April Fools jokes even find traction in news media. I recall a front page story in London, Ontario, that confirmed a massive dome would be built to cover the city (just think — no more shovelling snow and one bad-ass form of isolation).
The corporate world has had its fair share of April Fools’ foolery. Ikea once had a recall on its “left-handed Allen key.” Can you imagine all the toolboxes upended to find the faulty item?
But for readers of thrilling fiction, Amazon launched a Twitter ad on April 1, 2018 that goes one step further in terms of “delivering” books. Author Patricia Cornwall jumps off her yatch and scuba dives to California to get her book to an avid fan.
How about that for delivering the goods? It’s a joke, of course. But fun to imagine. I’ve always said I’d do anything for my book, but I guess scuba diving is not on that list after all.
Put funny in your fiction?
I suppose we could all benefit from things to laugh about — especially these days. But also consider the power of humour to capture our imaginations and remind us of our gullible, fallible selves. It’s a useful writers’ tool to keep in your writing workshop: the human condition, warts and all.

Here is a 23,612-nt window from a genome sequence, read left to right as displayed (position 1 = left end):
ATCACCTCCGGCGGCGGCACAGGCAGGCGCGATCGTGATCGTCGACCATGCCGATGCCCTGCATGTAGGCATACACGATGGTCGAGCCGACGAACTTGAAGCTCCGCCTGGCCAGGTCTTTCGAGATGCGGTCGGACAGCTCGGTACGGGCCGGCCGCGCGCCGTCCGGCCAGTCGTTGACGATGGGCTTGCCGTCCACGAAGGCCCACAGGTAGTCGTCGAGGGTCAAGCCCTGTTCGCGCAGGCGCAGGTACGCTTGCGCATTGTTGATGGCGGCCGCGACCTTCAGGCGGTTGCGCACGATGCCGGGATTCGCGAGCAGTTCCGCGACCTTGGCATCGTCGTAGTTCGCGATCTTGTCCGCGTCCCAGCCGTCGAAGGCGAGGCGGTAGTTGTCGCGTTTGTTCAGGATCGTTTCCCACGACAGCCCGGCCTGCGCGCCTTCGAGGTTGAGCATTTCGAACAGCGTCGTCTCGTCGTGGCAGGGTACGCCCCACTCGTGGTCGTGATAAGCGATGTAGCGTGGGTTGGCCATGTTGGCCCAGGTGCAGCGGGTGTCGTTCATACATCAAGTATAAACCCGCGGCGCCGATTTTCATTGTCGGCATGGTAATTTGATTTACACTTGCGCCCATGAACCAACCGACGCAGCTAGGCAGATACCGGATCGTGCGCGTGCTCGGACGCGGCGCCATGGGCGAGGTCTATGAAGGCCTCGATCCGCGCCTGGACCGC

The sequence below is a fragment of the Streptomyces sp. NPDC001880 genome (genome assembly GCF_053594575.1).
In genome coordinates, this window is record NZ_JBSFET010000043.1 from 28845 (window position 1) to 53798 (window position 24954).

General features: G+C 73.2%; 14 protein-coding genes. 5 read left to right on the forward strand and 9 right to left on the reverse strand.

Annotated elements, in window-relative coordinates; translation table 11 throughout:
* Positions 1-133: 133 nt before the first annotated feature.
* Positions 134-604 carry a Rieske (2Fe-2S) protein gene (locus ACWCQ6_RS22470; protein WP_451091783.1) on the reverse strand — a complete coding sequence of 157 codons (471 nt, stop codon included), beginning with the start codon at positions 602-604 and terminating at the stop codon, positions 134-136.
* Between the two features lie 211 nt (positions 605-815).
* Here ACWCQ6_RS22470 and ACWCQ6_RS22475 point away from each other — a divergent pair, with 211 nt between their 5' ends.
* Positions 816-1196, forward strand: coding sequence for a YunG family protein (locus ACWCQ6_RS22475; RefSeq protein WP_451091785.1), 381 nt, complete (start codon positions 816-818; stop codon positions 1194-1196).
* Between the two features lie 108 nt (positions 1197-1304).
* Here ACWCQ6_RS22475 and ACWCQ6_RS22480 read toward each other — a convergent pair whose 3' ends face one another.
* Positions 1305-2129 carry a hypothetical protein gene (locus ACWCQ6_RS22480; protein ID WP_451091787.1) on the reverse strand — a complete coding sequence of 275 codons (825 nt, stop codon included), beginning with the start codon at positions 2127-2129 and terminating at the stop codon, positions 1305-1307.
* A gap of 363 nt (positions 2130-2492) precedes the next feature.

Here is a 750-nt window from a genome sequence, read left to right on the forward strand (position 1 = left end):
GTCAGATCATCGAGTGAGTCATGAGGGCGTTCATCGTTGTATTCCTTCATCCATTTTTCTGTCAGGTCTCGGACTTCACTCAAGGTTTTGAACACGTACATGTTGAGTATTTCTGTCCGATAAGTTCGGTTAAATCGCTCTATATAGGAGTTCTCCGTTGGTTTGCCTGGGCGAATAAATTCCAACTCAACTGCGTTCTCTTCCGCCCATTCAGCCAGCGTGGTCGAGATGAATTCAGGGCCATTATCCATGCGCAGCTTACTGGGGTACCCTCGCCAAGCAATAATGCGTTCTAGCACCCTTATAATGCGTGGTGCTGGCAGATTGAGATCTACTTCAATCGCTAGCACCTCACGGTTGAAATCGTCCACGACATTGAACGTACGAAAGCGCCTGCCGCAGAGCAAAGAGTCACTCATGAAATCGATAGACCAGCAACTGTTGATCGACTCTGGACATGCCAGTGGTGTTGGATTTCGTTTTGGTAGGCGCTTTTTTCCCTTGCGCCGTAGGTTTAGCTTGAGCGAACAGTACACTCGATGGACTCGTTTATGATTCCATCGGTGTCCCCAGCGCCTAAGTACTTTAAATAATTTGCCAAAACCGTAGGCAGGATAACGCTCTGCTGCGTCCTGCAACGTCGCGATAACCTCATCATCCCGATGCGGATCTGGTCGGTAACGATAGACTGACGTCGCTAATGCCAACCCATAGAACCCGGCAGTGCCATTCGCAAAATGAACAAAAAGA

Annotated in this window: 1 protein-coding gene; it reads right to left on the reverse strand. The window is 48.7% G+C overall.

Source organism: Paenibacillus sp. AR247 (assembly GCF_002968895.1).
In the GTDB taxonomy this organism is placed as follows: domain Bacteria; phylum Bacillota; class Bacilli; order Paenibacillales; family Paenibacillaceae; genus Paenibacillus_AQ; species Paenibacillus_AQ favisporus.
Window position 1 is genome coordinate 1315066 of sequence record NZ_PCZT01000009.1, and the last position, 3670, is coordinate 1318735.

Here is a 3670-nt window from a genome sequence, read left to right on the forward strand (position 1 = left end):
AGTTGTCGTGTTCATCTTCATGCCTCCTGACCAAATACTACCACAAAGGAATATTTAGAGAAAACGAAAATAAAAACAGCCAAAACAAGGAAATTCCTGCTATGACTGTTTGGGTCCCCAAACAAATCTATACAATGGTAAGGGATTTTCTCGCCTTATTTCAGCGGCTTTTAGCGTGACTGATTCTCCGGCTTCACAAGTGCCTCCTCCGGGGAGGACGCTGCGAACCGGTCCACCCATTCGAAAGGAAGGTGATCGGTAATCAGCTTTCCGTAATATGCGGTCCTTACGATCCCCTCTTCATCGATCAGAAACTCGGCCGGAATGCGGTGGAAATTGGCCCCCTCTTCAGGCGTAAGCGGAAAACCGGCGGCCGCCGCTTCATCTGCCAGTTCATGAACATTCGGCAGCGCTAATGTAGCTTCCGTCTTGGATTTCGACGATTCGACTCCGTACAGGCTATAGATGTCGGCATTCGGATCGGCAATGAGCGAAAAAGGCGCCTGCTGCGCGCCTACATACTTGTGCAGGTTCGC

We Canadians have a long line of writers whose sense of the absurd finds its understated way into stories and novels, chief among them Margaret Atwood. I once told her that her novel Life Before Man was the first novel that made me laugh out loud. In retrospect, I hope she took that as a compliment.
The great American storyteller, Mark Twain, opined that “there are several kinds of stories, but only one difficult kind — the humorous.”
Indeed. But it’s not often recognized as such. In a May 1, 1916 Maclean’s magazine article, beloved Canadian humourist Stephen Leacock wrote: